Yogurt – Behind the Scenes

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I love cooking from scratch. It is one way I find that I can be a bit healthier and control what I put into my body. And fortunately for us these days, there are many gadgets that help us along. One thing I’ve gotten back to doing is making homemade organic yogurt. And although a yogurt maker is not necessary – it can be incubated using other methods, it is the most convenient for me since I have an electric stove with no pilot light and I don’t feel comfortable that it will be keeping an even temperature any other way. So I dug out my old yogurt maker and have made 4 batches in the last 2 weeks already. I love just being able to make a plain batch of organic yogurt and then sweetening it using only organic or all fruit jams and a bit of fresh fruit and/or granola. I have also been using it to make overnight oatmeal for quick and convenient breakfasts that we pack for camping in our cooler.

I bought my yogurt maker years ago and a lot of thought went into it. At first, I tried one that came with the individual cups but I soon realized that although it might work well for others, it didn’t for me.  Since you don’t flavor the yogurt until it has been made, it didn’t make much sense to me to bother with all those little containers so I ended up with one that makes a quart at a time in one container. This works well for me since I like to use it in different ways and always retain a small portion of the plain unflavored yogurt to start a new batch. Amazingly, I found that the one I use is still available! I’m thinking of getting a few as gifts for others in my family who tried my yogurt and loved it.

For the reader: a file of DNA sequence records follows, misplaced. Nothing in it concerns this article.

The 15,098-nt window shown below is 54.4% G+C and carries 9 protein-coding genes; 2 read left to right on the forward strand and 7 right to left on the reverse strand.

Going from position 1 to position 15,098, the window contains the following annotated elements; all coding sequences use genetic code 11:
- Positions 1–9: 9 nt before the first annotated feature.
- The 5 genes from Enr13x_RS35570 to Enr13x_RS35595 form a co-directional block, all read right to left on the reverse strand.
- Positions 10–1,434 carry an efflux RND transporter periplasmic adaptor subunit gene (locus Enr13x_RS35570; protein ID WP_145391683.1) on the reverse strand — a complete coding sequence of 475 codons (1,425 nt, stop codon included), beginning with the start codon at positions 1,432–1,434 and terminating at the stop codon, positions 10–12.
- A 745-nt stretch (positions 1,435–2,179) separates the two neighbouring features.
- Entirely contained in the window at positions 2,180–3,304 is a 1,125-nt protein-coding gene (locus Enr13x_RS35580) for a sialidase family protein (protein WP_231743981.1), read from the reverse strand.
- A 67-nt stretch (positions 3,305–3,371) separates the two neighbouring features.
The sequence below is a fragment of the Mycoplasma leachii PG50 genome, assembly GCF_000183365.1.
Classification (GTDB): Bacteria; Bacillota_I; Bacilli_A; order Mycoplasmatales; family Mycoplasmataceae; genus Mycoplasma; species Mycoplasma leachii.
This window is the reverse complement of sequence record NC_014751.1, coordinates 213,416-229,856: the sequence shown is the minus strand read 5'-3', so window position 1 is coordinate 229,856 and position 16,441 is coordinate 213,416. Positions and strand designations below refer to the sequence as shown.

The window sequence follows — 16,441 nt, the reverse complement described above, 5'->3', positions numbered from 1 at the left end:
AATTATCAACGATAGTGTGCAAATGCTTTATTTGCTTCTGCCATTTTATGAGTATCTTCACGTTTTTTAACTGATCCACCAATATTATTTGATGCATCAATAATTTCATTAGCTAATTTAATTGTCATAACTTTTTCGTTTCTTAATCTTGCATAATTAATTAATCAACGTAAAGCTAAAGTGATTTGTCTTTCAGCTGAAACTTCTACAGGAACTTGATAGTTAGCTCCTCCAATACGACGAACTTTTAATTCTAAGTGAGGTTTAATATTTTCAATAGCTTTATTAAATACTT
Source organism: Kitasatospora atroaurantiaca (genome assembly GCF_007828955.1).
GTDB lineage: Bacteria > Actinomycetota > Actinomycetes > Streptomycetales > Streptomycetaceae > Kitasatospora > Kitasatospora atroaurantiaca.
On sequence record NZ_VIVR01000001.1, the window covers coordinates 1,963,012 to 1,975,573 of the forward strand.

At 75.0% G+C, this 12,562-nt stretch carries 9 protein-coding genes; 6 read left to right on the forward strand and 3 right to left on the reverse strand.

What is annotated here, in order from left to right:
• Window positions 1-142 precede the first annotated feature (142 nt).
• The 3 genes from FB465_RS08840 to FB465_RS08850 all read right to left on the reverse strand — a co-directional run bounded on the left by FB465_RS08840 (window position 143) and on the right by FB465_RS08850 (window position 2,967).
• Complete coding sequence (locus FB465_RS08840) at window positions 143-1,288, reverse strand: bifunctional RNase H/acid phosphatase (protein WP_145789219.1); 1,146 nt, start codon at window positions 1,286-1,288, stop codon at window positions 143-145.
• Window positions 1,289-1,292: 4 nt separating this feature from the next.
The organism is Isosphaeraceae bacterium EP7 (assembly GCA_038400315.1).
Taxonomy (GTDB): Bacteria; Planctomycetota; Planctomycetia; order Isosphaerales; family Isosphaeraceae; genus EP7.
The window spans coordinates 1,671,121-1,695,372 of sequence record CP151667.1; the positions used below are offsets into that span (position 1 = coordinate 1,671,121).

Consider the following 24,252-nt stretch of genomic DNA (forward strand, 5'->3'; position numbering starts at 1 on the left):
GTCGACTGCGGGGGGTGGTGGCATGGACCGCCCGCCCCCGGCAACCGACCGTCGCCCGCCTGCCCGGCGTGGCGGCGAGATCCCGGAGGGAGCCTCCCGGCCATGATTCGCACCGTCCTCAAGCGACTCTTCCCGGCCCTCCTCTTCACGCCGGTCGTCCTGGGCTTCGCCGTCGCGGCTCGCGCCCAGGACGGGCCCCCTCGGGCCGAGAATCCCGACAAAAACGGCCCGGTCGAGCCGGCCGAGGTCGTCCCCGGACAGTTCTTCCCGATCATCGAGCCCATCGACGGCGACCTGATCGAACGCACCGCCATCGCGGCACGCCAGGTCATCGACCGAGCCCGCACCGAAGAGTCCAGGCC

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With this yogurt maker, I’ve also been able to use one quart Ball Mason jars right in it, instead of the plastic container it comes with, which means that once the yogurt is made and refrigerated for a bit, it’s ready to be given to a family member if I want.  But I also like using glass for foods over plastic anyway.  The cover of the yogurt maker doesn’t fit perfectly snug over the glass jar, but well enough that the heat doesn’t escape while it is incubating and has worked well.

I also use these plastic lids because they are easy to clean, don’t rust, and I don’t worry too much about the plastic since the caps themselves aren’t actually touching the yogurt.

When I use the yogurt to make overnight oatmeal, I use these jars to create the single servings and a great bonus is that the lids I mentioned above fit on these jars as well!

I also may look at this yogurt maker for gifts because it is simple and affordable.  It’s also pretty cute, in my opinion.  LOL.

People in my family with dental or digestive problems have benefitted from the probiotics in yogurt and I really enjoy being able to make it again.  But of course, all this thinking about yogurt is what lead me to my Cro-Fucious cro-toon™ on the subject matter, which you can see here.  So now you know! Enjoy and thanks for reading.  Do you have any funny yogurt stories?

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2 thoughts on “Yogurt – Behind the Scenes

  1. Cool! I have never made yogurt. I made cheese once but it didn’t turn out at all! Hahaha That yogurt machine looks simple enough. I might have to look for one.

    • Really the machine is just an incubator to keep it at a certain temperature – very simple device that is much like a crock pot only on a lower temperature. I’ve never made cheese – well, I actually have made a bunch of vegan cheese when I was following a vegan diet. But I guess that is done a bit differently. 🙂

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